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Solid or Engineered Hardwood Flooring?

The Difference Between Solid And Engineered Hardwood Flooring

Hardwood flooring is a timeless option used in many homes. This sturdy and long-lasting flooring works well for a variety of interior designs. Moreover, today’s homeowners can choose between traditional solid and engineered prefinished hardwood flooring. Explore the pros and cons of each flooring type and discover why Blue Ridge Floors is your premier hardwood flooring provider for your new construction or remodeling project

Solid Hardwood

This option has been the go-to choice for builders for years. Solid hardwood flooring is typically 3/4-inch thick of a single solid wood. Whether you choose oak, maple, cherry, pine or any other option, you’ll receive solid floorboards made of that single material.

Prefinished hardwood flooring typically comes as raw floorboards, so you’ll need to invest in a finishing option. There are many types of finishes available, including oil, varnish, wax, urethane and polyurethane. Each option has its own pros and cons, but be aware that you’ll need to take this extra step or invest in a contractor to provide on-site finishing.

Pros and Cons of Solid Hardwood

One of the biggest pros for solid hardwood floors is longevity. There’s a reason homes that are 100 years old still sport beautiful hardwood flooring. This material can be sanded and refinished many times for a like-new surface. This makes it easy to repair any water damage, scratches, scrapes or high traffic spots.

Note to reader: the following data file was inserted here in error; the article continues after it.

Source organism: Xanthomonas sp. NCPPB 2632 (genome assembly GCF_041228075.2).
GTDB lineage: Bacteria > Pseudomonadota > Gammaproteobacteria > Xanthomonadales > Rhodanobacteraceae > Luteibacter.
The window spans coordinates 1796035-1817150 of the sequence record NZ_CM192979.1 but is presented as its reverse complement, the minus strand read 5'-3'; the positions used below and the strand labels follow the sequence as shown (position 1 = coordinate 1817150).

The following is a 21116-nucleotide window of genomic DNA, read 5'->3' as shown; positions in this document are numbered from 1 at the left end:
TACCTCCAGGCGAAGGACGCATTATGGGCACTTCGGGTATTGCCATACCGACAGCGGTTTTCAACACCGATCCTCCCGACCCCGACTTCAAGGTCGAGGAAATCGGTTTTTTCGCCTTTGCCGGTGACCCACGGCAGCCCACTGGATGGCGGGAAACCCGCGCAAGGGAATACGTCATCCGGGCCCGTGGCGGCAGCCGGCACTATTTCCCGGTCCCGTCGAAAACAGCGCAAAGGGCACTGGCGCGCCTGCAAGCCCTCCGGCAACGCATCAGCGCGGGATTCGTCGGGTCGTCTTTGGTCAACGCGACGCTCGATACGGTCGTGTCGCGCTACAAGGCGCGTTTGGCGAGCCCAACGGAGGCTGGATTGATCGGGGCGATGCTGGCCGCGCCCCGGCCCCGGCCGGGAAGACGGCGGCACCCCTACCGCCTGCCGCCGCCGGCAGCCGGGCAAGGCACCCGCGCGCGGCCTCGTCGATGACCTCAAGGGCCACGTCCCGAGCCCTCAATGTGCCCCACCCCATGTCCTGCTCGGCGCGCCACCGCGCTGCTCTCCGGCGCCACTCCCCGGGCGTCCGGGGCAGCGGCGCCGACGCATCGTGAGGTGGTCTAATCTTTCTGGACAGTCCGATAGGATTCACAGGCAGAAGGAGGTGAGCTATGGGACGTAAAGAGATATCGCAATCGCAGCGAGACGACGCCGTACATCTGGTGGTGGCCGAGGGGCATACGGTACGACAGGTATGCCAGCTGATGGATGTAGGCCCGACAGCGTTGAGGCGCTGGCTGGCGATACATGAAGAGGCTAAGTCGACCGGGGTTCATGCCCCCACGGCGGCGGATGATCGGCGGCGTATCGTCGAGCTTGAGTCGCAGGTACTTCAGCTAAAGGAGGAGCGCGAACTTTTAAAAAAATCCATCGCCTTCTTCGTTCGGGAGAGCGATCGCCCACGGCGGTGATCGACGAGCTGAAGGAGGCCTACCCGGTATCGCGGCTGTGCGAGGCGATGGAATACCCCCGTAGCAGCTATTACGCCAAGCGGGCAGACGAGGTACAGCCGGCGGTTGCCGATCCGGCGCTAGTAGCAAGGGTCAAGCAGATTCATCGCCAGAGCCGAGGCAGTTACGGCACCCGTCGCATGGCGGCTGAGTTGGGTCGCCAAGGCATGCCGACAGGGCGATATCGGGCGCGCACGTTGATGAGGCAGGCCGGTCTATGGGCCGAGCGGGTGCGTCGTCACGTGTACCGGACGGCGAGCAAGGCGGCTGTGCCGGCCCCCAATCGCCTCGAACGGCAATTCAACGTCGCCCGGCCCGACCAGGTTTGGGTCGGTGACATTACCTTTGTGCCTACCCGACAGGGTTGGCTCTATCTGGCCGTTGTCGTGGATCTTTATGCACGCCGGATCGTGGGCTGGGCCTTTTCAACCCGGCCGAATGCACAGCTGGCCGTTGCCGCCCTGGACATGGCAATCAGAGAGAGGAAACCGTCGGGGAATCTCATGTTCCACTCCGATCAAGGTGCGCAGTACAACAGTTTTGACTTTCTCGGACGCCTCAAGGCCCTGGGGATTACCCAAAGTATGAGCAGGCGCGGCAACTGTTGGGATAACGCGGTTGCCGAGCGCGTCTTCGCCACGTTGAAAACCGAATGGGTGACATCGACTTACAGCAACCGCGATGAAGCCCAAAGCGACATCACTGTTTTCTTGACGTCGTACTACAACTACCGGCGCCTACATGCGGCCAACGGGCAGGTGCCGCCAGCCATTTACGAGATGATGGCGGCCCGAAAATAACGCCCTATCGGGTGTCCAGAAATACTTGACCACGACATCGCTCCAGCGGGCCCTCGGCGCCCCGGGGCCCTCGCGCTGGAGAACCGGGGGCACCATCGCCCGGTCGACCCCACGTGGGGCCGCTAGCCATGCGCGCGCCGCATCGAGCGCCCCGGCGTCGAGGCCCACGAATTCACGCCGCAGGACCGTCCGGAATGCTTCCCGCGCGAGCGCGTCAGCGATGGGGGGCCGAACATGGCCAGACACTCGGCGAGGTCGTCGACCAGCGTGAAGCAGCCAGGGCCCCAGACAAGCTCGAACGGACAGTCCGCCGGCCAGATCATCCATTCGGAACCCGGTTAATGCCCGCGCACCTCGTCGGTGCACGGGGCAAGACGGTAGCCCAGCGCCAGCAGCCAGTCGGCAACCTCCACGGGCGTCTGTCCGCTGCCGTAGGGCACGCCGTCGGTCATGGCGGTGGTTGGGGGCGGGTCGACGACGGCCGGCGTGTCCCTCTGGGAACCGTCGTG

Because the entire thickness of flooring is hardwood, this type of flooring tends to expand and contract with moisture and temperature changes. This means a contractor will need to spend more time nailing and possibly gluing planks down to avoid buckling or large cracks forming. Solid hardwood isn’t recommended on top of radiant heat or concrete subfloor.

Engineered Hardwood

A new option for homeowners and businesses is engineered hardwood. This unique option uses a veneer of true hardwood that is anywhere from 1/12-1/6 inches thick. The rest of the thickness is made of slices of wood that are crisscrossed and fused together, similar to plywood.

The result is a durable, reliable option that mitigates many of the disadvantages of solid hardwood. Some engineered options seem more expensive than solid options, but you may actually save money by choosing prefinished options that don’t require an additional layer of subflooring.

Pros and Cons of Engineered Hardwood

Because the base layers of engineered hardwood are essential plywood, you don’t have to use a plywood subfloor. This allows you to install engineered hardwood directly over concrete or other subflooring that would otherwise cause moisture issues. The same is true of below-grade installation, where engineered options can be used instead of solid hardwood.

There are more installation options compared to solid flooring. Choose to nail, glue, staple or simply float this flooring option. You won’t have to worry as much about contraction or expansion causing issues years after professional installation.

However, a thin top layer makes it difficult to sand and refinish engineered hardwood flooring. Premium options have a thicker top layer that is capable of additional sanding, but overall you won’t be able to sand and refinish it as often as with solid hardwood. If you’ve installed a floating floor, you won’t be able to enjoy a smooth sanding and refinish.

Discuss Your Options With a Professional Near You

At Blue Ridge Floors, we offer high-quality flooring and installation options to fit your needs. We only work with trusted brands and quality installation technicians, so you can be confident in a long-lasting finish. Find a location near you or call us at 800-690-1779. We’ll discuss all our solid hardwood and engineered hardwood flooring options and assist you in choosing the best option for your home design, budget and lifestyle.



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